Faith in God was a given. Everyone went to worship on a Sunday. The various ethnic communities that sprung up always had their church building in the middle of them. They spoke about their faith because it was important to them. Today, we hide it from our neighbors and coworkers and acquaintances to avoid being ridiculed as foolish, and if that’s “progress” then you can keep it. But back to John.

John was an excellent carpenter. Were it not for him and his patience, I would not be a woodworker today. He built my first piece of furniture with me—a cabinet for his shop tools. It was a nice piece of furniture that you could use outside the shop. It lives in my living room to this day because he explicitly instructed me that—on the day he died—I was to go immediately to his shop and take the cabinet home. I did just, because as kids—even 19 year old ones—you did what Grandpa told you to do.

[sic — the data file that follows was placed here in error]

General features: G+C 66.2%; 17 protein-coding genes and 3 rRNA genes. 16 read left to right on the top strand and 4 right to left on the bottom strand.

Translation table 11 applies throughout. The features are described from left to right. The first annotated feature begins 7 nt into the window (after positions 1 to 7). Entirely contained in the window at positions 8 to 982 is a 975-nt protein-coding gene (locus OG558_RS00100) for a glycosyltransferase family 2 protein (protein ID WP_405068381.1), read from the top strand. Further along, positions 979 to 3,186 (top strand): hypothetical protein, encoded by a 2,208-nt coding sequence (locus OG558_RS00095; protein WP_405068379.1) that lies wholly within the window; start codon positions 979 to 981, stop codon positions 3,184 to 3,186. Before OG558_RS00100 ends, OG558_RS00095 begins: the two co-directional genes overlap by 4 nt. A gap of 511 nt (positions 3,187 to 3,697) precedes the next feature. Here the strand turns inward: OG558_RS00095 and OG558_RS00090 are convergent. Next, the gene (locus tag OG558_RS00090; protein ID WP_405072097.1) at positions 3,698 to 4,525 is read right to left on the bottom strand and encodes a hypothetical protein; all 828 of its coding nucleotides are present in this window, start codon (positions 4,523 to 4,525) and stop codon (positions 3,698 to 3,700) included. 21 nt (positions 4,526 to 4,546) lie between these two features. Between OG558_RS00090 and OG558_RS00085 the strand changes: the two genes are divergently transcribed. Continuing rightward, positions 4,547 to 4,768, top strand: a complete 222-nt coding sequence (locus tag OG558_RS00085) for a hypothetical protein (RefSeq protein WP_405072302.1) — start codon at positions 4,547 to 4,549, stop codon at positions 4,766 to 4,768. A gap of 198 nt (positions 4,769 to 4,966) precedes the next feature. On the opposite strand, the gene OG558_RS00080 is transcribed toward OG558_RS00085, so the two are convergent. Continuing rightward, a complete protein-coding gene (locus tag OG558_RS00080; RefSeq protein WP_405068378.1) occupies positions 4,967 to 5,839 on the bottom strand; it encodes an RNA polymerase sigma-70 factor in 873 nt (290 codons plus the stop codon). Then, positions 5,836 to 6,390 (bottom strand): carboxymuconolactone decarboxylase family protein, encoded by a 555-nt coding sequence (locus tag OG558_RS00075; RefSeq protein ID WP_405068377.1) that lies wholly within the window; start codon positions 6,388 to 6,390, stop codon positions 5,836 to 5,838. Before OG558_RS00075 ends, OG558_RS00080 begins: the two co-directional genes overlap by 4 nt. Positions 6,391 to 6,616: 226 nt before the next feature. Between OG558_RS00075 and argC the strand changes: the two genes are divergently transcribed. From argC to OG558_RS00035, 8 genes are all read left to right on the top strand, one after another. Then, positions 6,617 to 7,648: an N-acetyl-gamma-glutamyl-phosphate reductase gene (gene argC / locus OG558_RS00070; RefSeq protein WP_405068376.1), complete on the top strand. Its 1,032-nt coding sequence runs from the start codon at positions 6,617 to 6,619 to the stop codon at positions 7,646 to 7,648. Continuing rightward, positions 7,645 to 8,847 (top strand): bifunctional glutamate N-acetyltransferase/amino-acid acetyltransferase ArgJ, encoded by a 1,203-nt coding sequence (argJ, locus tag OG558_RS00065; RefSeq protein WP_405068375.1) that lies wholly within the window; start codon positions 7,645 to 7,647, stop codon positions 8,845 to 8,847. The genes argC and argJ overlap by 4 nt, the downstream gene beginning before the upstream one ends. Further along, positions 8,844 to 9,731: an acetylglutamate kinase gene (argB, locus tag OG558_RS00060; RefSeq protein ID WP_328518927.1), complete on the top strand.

The other reason the construction of that cabinet sticks in my mind is because I remember him hammering his thumb so hard that it nearly made me cry. All I heard from him was a sharp intake of air. He looked at his split thumbnail and said, “Be right back. I’d better get a Band-Aid from Grandma.” That was John. As much as he didn’t talk much, he didn’t complain much either. I tried to remember that when I ran my thumb through my table saw after 33 years in the shop with no accidents.

The week before he died, John wasn’t feeling particularly well, but he never spoke of it. My Mother noticed and told him that she was going to take him to his doctor. All he said was, “My father died in his bed, and I’m going to die in mine.”

Mary, his wife, fell asleep in the living room a few days later. When she awoke around 3:30 a.m., she noticed John’s light still on and went to check on him. He was right where he said he would be. In his bed. The coroner’s report said that his heart had given out.